How Does Dual Agency Work?
One of my duties as a real estate agent is to explain how agency law works in Massachusetts. In fact, I am required by law to explain agency law at my first meeting with a prospective buyer or seller client. Real Estate agents can essentially do one of three things; represent a seller, a buyer or both.
When a real estate agent represents both parties in a real estate transaction, it is what’s known as dual agency. Over the years many buyers and sellers have asked me how dual agency works. They are asking for a good reason – it can be extremely confusing to laymen. Unfortunately, many real estate agents don’t explain it properly either which makes things even more difficult.
Most people recognize the benefits of working with an exceptional real estate agent. You get a representative that fights for your best interests, helping you seek your real estate goals while protecting you from situations that would be detrimental. From finding the perfect house to negotiating the price, negotiating the home inspection and closing the deal, your agent is there for you.
Unfortunately, it is possible to wind up with an agent that is legally prohibited from looking out for you and representing your interests as a fiduciary. With dual agency – when the agent represents both buyer and seller – the agent can’t push for what is best for you or the other client.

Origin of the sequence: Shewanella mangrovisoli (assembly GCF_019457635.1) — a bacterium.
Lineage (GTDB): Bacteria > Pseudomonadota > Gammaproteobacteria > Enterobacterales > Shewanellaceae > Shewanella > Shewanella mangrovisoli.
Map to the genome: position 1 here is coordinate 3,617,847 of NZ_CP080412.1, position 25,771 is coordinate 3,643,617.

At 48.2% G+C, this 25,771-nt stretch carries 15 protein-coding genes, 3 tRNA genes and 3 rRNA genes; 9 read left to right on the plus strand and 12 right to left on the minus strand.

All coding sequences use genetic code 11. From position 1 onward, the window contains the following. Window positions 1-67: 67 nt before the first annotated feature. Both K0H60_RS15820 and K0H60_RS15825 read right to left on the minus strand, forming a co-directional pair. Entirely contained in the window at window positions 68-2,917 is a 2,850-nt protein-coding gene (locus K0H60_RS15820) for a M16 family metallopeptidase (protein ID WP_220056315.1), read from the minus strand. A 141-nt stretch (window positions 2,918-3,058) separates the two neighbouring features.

The agent collects twice the commission but does almost none of the specific work of a seller’s agent or buyer’s agent. Dual agency only benefits the agent and should be avoided at all costs if you want a positive buying or selling experience.
If you do an online search for “what is dual agency” or “how does dual agency work” you are bound to see some articles from real estate agents saying dual agency is perfectly fine. Do you know why a real estate agent would ever tell anyone that dual agency can be done with no problem? In a word GREED!
Who wouldn’t want to get paid a double commission? There are a lot of hands going up in the room. The problem is dual agency benefits nobody but the real estate agent!
Dual Agency – A Departure From The Duties Of A Realtor
In a standard relationship with a Realtor, you can expect many benefits for agreeing to pay a fee for professional help. You know that your agent will be beholden to you in all aspects of the transaction. He or she will listen to what you have to say, giving you the final word on the decisions that are made.
Your Realtor will keep your information confidential, and be accountable to you as the buying or selling process progresses. He or she will also disclose all the information that is relevant to you as a client. Ultimately, your agent will be loyal to you – seeking to find the best path to what you want as an outcome.
With dual agency, all the standard rules and expectations go out the window. To explain this better let me give you the definition of each type of agency.